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Fanfarlo takes book-learning as seriously as music-making 

"I admit we aren't exactly the Sex Pistols."

Music by the books: Fanfarlo

Photo courtesy of Helen Woods

Music by the books: Fanfarlo

The smooth and semi-psychedelic sound of chamber-pop quintet Fanfarlo might lead one to imagine their tour bus as a rolling cannabis hotbox, with cough-syrup cocktails in the cup holders. But it's actually more like a library reading room on wheels.

"Reading is probably our favorite activity, aside from making music," says Justin Finch, bassist of the eight-year-old British band. "We tend to share books." Anything related to sociology or science tends to be a hit: Multi-instrumentalist Cathy Lucas has a degree in sociology, with a focus on gender studies, and keeps up with both disciplines in the vast hours between gigs. Finch and lead singer Simon Balthazar are into vintage science fiction. Even the band's name comes from a book: French writer Charles Baudelaire's 1847 novel La Fanfarlo.

"I admit we aren't exactly the Sex Pistols," says Finch.

The literary lifestyle definitely permeates the band's music. Its 2012 album Rooms Filled With Light somehow made shoegaze-style art-pop out of the mechanisms of the mind. (A sample lyric: "Motives and means, now they seem like a dream within a dream / Concepts and ideas starting soon to be making any sense.") The follow-up, Let's Go Extinct, released in February, takes a more macro view of the human experience. The album's first words ease listeners into an exploration of cosmic harmony and the smallness of humans in the vastness of the universe: "Coming from afar and heading for the sun / I think of us when we were molecules," sings Balthazar, in his hiccup-y voice. The sound is trippy, but not in a jagged, distorted way. Think Flaming Lips' The Soft Bulletin.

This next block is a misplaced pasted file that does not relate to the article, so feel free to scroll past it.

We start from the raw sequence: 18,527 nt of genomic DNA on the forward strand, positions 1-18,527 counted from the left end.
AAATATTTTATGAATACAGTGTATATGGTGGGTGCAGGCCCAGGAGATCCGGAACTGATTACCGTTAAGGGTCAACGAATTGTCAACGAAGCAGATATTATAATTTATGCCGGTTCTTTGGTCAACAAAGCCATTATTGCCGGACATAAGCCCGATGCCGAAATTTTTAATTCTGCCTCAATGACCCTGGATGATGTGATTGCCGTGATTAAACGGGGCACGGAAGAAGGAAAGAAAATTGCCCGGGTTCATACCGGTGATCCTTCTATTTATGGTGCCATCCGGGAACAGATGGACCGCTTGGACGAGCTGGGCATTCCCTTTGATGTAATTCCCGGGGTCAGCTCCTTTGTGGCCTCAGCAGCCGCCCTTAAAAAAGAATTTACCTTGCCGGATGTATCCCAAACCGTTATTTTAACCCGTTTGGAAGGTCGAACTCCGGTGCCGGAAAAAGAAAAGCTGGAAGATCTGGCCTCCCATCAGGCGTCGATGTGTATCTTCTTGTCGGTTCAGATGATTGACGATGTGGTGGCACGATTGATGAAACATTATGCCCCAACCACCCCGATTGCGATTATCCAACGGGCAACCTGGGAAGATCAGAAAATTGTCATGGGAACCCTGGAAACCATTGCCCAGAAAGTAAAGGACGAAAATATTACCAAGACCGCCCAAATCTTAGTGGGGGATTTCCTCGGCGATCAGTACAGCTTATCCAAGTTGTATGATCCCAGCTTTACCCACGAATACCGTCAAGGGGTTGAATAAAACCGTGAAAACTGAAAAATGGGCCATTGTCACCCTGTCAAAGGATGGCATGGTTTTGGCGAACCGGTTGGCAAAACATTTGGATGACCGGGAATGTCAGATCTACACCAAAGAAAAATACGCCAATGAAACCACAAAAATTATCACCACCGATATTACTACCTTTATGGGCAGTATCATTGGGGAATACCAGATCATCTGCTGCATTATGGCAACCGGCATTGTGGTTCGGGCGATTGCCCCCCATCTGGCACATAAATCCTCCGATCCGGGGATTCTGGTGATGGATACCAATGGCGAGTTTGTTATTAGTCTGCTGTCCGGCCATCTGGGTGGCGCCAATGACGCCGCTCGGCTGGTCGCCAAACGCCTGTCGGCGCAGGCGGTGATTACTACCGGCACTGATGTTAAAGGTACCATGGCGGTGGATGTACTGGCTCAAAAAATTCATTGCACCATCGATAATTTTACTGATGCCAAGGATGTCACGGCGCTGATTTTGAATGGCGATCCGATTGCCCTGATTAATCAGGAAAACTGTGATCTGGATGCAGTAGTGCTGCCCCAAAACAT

"People ask, ‘Are you trying to be deep by asking all these questions?' Not really," says Balthazar, the band's central creative force. "‘Who are we?' ‘Where are we going next?' I just think that in the same way these questions make good science fiction, they can also make good pop music."

Balthazar says he has always been more influenced by writing and ideas than the music of others, something he attributes to his upbringing in the tiny village vaguely near Gothenburg, Sweden. "There wasn't much music there," he says. "My parents had some folk music, some orchestral stuff and some cheesy crooner-pop. That was it for me. I don't think I was influenced by that much."

He took six months of piano lessons at age 12, but that was his only formal training. The rest of his musical upbringing came from toying with a slew of instruments that, like those records, were just lying around.

"There was a piano, a ukulele [and] a glockenspiel," recalls Balthazar. "I'm not sure why it was there. No one [in the family] was serious about music." That scattered, multi-instrumental approach would later be applied to Fanfarlo's albums, all of which feature about 20 or so instruments.

As a young man, Balthazar moved to London without much of an aim: "I moved to London the same way people moved to Berlin or New York City," he says. He started working on music alone in his bedroom, but "London is the kind of place where you can't go five minutes without starting a band. People started asking me to play their clubs or parties, so I put together a band."

Finch saw Balthazar lead a precursor to Fanfarlo at "a hot and sweaty bar called Nambutu." Immediately impressed by the musicality and original songs, Finch asked to join as a keyboard player, later switching to bass to fill a void in the ever-evolving lineup.

"It took a while to get the band we have today," says Balthazar. "People came in and out."

Once the band had a (somewhat) permanent lineup, Fanfarlo self-issued a series of EPs, singles and albums while racking up tour dates on both sides of the Atlantic. Fanfarlo's songs have been featured in everything from an episode of Grey's Anatomy to The Twilight Saga: Eclipse.

Still the band members' lives consist largely of reading, communal dinners and occasional retreats into the Welsh countryside, which is where Let's Go Extinct was recorded.

"We put ourselves in isolation," says Balthazar. "I think that's when your art really blooms. ... You need to be in that bubble and not care what the world thinks to get a sense of how you [as an artist] really think."

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